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News Campus restoration moves forward

Campus restoration moves forward

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Historic Lake Byron undergoes reconstruction that will enhance the allure of the front campus landscape.  Hunt Mercier/Printz
Historic Lake Byron undergoes reconstruction that will enhance the allure of the front campus landscape.
Hunt Mercier/Printz

Just two months after an EF-4 tornado hit Hattiesburg Feb. 10, 2013, plans to reconstruct the campus were already underway.

After much of The University of Southern Mississippi was damaged during last year’s tornado, Physical Plant,Tree Management Task Force, Department of Biology and Neel-Schaffer, Inc. began creating The Front Campus Landscape Restoration and Enhancement Plan in order to not only fix what had been damaged, but also to make improvements.

Among the numerous locations that are involved in the plan is the historical Lake Byron. According to the USM Foundation’s website, this area was the most heavily damaged by the tornado. After the debris left from the tornado had been removed, university officials discovered that the lake was deeper than they had originally thought.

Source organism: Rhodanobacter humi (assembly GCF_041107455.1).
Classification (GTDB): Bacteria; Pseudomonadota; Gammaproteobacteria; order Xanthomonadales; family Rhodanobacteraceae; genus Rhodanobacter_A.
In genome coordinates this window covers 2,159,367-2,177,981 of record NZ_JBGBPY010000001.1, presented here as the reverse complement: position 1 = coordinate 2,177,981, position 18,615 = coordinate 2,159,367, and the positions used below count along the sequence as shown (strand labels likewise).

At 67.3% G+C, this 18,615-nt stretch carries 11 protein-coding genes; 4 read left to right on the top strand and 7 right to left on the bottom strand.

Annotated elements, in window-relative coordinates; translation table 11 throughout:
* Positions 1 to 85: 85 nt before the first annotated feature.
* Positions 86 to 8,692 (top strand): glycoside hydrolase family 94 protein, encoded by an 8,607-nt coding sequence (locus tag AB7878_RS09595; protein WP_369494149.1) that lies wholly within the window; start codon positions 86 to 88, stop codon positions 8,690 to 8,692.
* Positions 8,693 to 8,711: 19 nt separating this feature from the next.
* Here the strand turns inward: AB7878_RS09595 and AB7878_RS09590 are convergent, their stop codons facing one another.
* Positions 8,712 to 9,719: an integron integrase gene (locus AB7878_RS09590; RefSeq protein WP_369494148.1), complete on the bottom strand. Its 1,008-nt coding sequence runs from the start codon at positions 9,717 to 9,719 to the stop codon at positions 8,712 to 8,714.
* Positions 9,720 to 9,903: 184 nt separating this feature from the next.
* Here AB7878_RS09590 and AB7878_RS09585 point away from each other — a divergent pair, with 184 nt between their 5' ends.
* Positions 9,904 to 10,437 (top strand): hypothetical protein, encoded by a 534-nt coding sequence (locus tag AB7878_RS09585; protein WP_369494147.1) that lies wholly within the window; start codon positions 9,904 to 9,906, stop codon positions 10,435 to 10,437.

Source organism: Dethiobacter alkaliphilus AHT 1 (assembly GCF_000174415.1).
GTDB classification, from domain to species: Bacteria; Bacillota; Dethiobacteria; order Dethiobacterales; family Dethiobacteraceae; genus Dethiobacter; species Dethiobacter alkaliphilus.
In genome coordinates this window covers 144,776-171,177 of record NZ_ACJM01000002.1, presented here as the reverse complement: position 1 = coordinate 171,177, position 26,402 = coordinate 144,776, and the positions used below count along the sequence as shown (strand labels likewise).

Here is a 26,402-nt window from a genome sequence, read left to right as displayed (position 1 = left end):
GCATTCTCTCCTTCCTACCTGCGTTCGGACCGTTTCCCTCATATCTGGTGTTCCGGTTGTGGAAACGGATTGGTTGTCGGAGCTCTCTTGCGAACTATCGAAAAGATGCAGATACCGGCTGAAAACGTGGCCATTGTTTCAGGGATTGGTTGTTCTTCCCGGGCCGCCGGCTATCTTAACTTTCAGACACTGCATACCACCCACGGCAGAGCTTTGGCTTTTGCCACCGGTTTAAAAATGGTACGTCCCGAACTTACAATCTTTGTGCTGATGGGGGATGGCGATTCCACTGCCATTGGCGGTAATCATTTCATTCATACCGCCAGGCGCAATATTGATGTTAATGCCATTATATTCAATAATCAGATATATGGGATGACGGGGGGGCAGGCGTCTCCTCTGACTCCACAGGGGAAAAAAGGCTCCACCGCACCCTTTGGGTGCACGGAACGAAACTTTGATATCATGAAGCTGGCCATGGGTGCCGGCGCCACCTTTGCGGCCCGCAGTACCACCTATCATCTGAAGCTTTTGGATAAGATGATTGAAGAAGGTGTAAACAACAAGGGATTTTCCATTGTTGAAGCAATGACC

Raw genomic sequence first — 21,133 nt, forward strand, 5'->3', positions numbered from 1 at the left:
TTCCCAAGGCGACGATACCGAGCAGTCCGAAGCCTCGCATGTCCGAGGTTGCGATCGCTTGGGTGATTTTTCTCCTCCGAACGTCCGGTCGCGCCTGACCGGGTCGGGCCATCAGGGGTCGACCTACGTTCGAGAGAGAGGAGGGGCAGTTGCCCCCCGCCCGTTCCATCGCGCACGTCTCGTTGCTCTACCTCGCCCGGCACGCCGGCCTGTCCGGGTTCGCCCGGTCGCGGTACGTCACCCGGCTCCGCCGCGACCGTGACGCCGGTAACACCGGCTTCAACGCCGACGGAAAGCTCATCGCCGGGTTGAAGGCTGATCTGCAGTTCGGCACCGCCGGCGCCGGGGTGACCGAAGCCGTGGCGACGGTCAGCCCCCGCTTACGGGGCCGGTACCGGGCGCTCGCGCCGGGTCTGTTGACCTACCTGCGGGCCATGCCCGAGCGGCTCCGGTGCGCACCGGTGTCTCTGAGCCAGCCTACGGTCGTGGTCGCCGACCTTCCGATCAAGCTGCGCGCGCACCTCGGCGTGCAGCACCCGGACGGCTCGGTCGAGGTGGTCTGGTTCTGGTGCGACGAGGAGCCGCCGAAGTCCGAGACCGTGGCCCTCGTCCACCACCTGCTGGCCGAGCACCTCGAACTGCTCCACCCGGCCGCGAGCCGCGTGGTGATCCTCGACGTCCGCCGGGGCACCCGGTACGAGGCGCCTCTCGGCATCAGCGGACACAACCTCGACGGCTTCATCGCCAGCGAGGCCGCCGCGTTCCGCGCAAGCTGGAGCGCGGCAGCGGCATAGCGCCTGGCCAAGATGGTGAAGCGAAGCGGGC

As a result of the discovery, sand was added to the lake in order to create a soft, smooth surface on the bottom, as well as create a new depth of approximately six feet. Also, the perimeter of the lake was expanded in an attempt to make shelf-like areas such as habitats for small fish. Another reason for the expansion is to allow the lake to sustain biodiversity.

Michelle Shinall, assistant director of marketing and campus relations at Physical Plant, said upcoming changes to Lake Byron will include improvements to the spillway and a fountain being added to the lake to curb the growth of algae. Also, Shinall said accent ground lighting will be added along the sidewalks that surround the lake.

Shinall believes these improvements will make the campus more appealing while also creating more safety for local people.

“The renovated spillway will assist with storm water runoff for the entire campus, which will help keep the city of Hattiesburg from being overwhelmed during a heavy storm,” Shinall said.

The university website informs visitors that there are many different phases of the plan. The upcoming stages of this plan include the Hardy West and East Phases, the Marsh Phase, the Rose Garden Phase and the Highway 49 Phase. Past stages of the plan include the Gateway and District Phases.

Kirstie Lowery
Hello! : ) I am a broadcast journalism student at The University of Southern Mississippi. I am originally from Aurora, Colorado. I love the color gold and I love doing plays and short films!

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